Some parents are trying to support children with special educational needs for whom the current virtual format/distance learning scenario simply doesn’t work. And many single parents have been doing this Herculean task completely alone, while the school unhelpfully enquires if they have completed the sock puppet project! 

There are parents who have three kids and one computer, or no printer and no means of getting one. There are others for whom English is their second language, who are unable to help their children with their work when difficulties arise.

 

All this is real. All this is our lives. And it’s all happening while many of these parents are trying to work from home at the same time. No wonder so many are “falling to pieces”.  Don’t get me wrong, running around your garden a hundred times is extremely admirable, but home-schooling a special-needs child on your own, day in, day out, in the middle of a pandemic deserves a different kind of medal.

 

We do have good days. Even wonderful days. Fantastic opportunities that we didn’t have before with our children.  We’ve had parent-and-child conversations that we would never have had if we hadn’t been forced together for weeks on end, like intensively reared broiler chickens. Many parents are also immensely grateful for the free-range moments of exercise and the wonderful countryside we have discovered in this lockdown. But not everyone lives in beautiful rural Suffolk and some have little or no outside space. Tearful callers to LBC testify to the strain of living in a high-rise during lockdown.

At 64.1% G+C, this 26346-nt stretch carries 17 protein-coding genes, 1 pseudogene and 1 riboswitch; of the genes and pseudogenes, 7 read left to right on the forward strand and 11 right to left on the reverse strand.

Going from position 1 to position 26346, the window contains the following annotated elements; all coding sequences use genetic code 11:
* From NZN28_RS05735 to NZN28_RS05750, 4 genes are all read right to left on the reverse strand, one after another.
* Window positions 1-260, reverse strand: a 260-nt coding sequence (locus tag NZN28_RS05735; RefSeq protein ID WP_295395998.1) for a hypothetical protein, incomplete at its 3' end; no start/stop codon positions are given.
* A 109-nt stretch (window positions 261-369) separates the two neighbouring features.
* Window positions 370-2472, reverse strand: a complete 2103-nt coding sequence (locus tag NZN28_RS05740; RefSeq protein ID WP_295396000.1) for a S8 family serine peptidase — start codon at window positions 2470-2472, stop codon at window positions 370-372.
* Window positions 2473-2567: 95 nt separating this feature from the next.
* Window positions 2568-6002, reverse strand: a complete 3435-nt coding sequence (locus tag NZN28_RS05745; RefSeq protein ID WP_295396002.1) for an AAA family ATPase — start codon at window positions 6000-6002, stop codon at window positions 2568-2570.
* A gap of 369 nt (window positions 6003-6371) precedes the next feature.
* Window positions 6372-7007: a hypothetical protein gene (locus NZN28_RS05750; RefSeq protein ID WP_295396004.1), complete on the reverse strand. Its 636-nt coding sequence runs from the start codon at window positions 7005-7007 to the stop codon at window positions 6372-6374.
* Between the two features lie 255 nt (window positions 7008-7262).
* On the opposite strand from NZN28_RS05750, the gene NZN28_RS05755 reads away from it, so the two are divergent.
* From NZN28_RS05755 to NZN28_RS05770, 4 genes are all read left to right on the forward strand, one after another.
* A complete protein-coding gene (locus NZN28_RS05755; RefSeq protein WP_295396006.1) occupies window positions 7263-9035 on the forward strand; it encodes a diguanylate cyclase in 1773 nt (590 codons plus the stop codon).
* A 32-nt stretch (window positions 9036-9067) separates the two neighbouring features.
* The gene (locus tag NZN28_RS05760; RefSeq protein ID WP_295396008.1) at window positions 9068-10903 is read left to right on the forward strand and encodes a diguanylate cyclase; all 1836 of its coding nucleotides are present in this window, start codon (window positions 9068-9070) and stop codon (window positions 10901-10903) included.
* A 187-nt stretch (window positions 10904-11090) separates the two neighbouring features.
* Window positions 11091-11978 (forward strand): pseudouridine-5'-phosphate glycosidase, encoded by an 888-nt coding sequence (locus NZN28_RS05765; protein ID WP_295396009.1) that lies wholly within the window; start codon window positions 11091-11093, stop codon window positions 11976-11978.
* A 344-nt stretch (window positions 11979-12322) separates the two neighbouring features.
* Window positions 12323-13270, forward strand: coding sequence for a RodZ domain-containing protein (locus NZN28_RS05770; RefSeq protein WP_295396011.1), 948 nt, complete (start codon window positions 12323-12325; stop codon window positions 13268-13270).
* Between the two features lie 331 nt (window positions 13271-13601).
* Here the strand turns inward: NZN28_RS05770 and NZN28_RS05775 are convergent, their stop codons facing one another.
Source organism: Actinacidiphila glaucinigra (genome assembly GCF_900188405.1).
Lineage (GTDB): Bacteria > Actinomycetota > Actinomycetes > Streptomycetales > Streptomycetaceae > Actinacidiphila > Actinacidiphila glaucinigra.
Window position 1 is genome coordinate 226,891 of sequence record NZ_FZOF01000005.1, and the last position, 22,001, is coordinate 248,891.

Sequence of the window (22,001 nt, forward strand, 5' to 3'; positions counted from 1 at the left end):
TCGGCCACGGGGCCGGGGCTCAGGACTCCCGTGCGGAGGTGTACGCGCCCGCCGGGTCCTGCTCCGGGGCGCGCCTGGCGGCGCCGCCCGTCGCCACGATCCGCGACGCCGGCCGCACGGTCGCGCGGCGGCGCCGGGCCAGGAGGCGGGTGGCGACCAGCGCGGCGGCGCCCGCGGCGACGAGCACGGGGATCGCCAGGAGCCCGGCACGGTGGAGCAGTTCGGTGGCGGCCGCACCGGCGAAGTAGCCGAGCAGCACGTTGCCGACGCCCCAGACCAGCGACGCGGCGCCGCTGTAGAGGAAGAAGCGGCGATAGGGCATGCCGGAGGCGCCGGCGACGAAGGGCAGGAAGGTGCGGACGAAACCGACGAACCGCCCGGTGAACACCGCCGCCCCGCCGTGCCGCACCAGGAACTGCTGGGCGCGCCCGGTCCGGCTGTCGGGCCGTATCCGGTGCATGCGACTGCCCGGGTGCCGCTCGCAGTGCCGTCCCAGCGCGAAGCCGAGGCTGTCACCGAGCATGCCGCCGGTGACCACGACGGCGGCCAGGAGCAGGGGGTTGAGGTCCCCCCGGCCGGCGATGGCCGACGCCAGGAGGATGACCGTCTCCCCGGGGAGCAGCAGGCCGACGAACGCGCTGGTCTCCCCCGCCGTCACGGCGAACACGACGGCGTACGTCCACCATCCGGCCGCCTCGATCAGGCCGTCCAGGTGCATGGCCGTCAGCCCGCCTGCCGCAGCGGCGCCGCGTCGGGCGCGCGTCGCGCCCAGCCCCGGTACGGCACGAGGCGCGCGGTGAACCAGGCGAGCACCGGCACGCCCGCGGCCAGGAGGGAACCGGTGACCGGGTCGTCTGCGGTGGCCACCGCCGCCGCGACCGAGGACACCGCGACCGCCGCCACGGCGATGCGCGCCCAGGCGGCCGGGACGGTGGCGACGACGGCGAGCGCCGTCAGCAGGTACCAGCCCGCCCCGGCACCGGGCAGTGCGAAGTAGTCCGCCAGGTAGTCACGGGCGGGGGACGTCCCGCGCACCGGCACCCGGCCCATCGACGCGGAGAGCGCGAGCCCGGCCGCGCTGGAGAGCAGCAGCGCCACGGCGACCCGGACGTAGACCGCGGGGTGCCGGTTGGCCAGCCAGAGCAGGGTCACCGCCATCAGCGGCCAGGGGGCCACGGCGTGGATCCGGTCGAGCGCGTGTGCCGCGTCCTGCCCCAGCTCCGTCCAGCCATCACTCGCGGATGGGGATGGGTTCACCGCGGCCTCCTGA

I hope the current climate has lessened the tedious “look how well we are doing” boasting that we parents can tend to slip into at times. I haven’t dared go on Facebook in case of unflattering comparisons to parents whose children are managing to race through the curriculum whilst also learning to bake or cross-stitch. I don’t resent them their success, in fact I applaud them. I just want us to consider those whose homes are not running like well-oiled machines during this lockdown. The reality at the sharp end for many people is that this is a really difficult thing to pull off and it’s an incredible strain for all concerned: parents, kids and teachers.

 

So I’d like to clap for the mums and dads who are surviving as best they can in a seemingly impossible situation where they have become parent, teacher, mental-health counselor, best friend, playmate, sock puppet enthusiast, erosion expert, hormone specialist and psychiatrist.

 

These unsung heroes and heroines of this crisis, I salute you. Remember, we are made of strong stuff. Like Churchill’s wife in The Darkest Hour, who looked exhausted into the mirror and repeated the poem, “Here see a woman who is always tired; she lives a life where too much is required”, but continued to support her husband throughout the war, let’s dig deep and find that Dunkirk spirit. Or maybe just have a really good cry. Both are perfectly acceptable reactions. Keep the bar low and just remember: it won’t last forever.